Hello, I am looking for some insight on a Perception Dancer. I am considering buying one from craigslist but can not find any reviews on any websites so I am hoping someone can give me some guidance. I am looking for a kayak for slow rivers and lakes. Just wondering if the Dancer is worth it. Thanks.
How much and how big a lake?
The Dancer is an older boat that'll paddle along the shore of a lake or up a creek very nicely. It isn't a boat that will carry much stuff well so it's not a good choice for things like overnight camping. It also is not well equipped for self-rescue on the water - more of a swim to shore type of self-rescue - so it isn't prime for doing lake stuff like crossing Lake Champlain on a windy day.
That said, it is a boat that a lot of people keep around for going up creeks or paddling around on a summer day because it is plastic and not fussy, and very easy to handle. We have an older Dagger boat from a not dissimilar era that I use when the local paddle group decides to do things like explore portions of the old Erie Canal and in some pool sessions. It's fast enough to at least stay with the slower group, and it's a lot easier to haul over the remnants of a beaver dam than the long boats.
One thing to be concerned about will be the age, and how brittle the plastic is. You probably want to check on how it's been stored.
The price should be quite cheap - what are they asking?
What Celia said
Plus, the Dancer is technically a WW boat. It will have all the handling characteristics of a WW boat such as being hard to keep it going straight. Chances are good that the plastic has deteriorated by now and I would not buy it without a physical inspection. Don’t pay more than $100.
They are asking $150 with a paddle and skirt. Obviously I will need to inspect the boat. Since it is classified as a WW boat will it not track well on a calm small lake?
With some learning, yes
I’ve paddled the Dancer in pool classes. A beginner in a WW boat tends to go around in circles a lot. With a good forward stroke, it can go straight.
If you can paddle decently you can paddle a boat like the Dancer straight (or any boat for that matter). If you are beginning, you may not find that too easy to do. But among WW boats the Dancer-type boats are among the easier to learn to paddle straight. And I could as easily argue that it'll help your paddling.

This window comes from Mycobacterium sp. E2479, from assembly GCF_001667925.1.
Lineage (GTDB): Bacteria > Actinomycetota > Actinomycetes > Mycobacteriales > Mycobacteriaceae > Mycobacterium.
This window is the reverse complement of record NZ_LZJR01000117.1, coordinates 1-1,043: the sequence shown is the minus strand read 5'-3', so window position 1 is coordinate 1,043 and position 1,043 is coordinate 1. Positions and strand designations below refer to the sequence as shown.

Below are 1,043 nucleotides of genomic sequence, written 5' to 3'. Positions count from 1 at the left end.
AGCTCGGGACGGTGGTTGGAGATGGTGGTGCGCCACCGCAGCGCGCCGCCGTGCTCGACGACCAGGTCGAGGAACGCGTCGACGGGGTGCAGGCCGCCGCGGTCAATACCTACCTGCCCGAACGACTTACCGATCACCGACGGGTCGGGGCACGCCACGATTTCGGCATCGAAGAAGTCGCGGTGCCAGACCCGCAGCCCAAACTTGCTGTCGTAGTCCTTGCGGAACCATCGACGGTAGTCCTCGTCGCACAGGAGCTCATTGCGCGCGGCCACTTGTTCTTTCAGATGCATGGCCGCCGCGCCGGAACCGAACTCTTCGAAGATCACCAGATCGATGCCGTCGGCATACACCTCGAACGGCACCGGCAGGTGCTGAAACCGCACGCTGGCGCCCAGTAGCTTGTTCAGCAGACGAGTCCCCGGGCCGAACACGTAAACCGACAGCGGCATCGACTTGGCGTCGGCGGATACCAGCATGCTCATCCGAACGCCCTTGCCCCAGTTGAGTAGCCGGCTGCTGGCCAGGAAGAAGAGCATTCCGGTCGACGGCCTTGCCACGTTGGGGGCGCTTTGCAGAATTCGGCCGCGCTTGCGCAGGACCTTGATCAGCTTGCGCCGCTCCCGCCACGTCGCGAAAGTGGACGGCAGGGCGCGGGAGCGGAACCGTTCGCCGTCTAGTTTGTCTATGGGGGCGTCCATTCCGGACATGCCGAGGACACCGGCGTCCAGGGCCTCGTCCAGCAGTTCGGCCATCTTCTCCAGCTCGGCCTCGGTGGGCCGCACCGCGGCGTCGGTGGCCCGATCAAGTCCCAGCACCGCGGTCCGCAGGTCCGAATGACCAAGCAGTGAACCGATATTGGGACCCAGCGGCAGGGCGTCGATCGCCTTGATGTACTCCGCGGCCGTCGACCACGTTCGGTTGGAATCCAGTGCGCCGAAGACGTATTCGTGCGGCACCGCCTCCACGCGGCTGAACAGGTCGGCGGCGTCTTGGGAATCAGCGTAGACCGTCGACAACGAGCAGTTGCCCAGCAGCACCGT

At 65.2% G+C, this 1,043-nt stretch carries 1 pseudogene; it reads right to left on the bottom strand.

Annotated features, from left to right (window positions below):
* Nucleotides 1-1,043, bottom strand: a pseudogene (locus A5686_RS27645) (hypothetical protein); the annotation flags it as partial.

Will a garden variety rec boat like even a Prodigy (aka Swifty in a prior life) track more easily than a boat that was designed with WW in mind? Yes, until it gets windy then you'll probably want something a little more substantial (and more expensive). Can you get on the water for $150 bucks with a Prodigy (or an Otter)? Maybe... worth a look I guess.
Personally, if the Dancer is in decent shape I think you'd get a lot more out of it than a totally basic rec boat like the Prodigy. Or maybe you want to up the ante on what you can spend and get into a bit more boat on the rec/touring side than the Prodigy, which may suit you best. The Dancer is a boat that you could mess around with to learn edging and even a roll - the boats like the Prodigy's aren't going to be so helpful there. But that's for you to decide.
You will likely find yourself going around in circles for a while, but you will develop a very steady and effecient paddle stroke as you learn to make the boat go straight.
edit to add.. The one in Santa Cruz has been there for a bit. Offer $75 with the paddle. You should be able to sell it for more on ebay when you are through with it.
I’ve found that many “old school” ww
kayaks don’t handle very well at all on wavy lakes. This might seem strange because these same boats do well in turbulent whitewater. And, I have never had problems getting any ww boat to track on a smooth lake. But get some wind-produced waves and some powerboat-produced reflection waves, and the marginal willingness of a whitewater boat (like a Dancer… I owned a Dancer XT) to track, and the boat becomes very, very difficult to manage.
It takes length, and sharpish ends, to progress successfully across ocean and lake waves. WW boats can be used for ocean surfing, but out beyond the surf waves, WW boats are really not suitable. Even WW downriver boats will be notably inferior to sea kayaks on wavy lakes or the ocean.
it won’t track at all
It's possible to make a Dancer go straight, but it will not continue straight for very long once you stop paddling. It will skid out and do a 180 within a few seconds of your last paddle stroke.
You don't have a profile, but your name implies California. Is this the boat?
No not worth 150.00
really not worth anything by todays standards. If someone tried to give me one I wouldn’t except it. I have enough junk that I’m trying to get rid of.
The only thing it would be good for is indoor pool roll classes.
If it is your first boat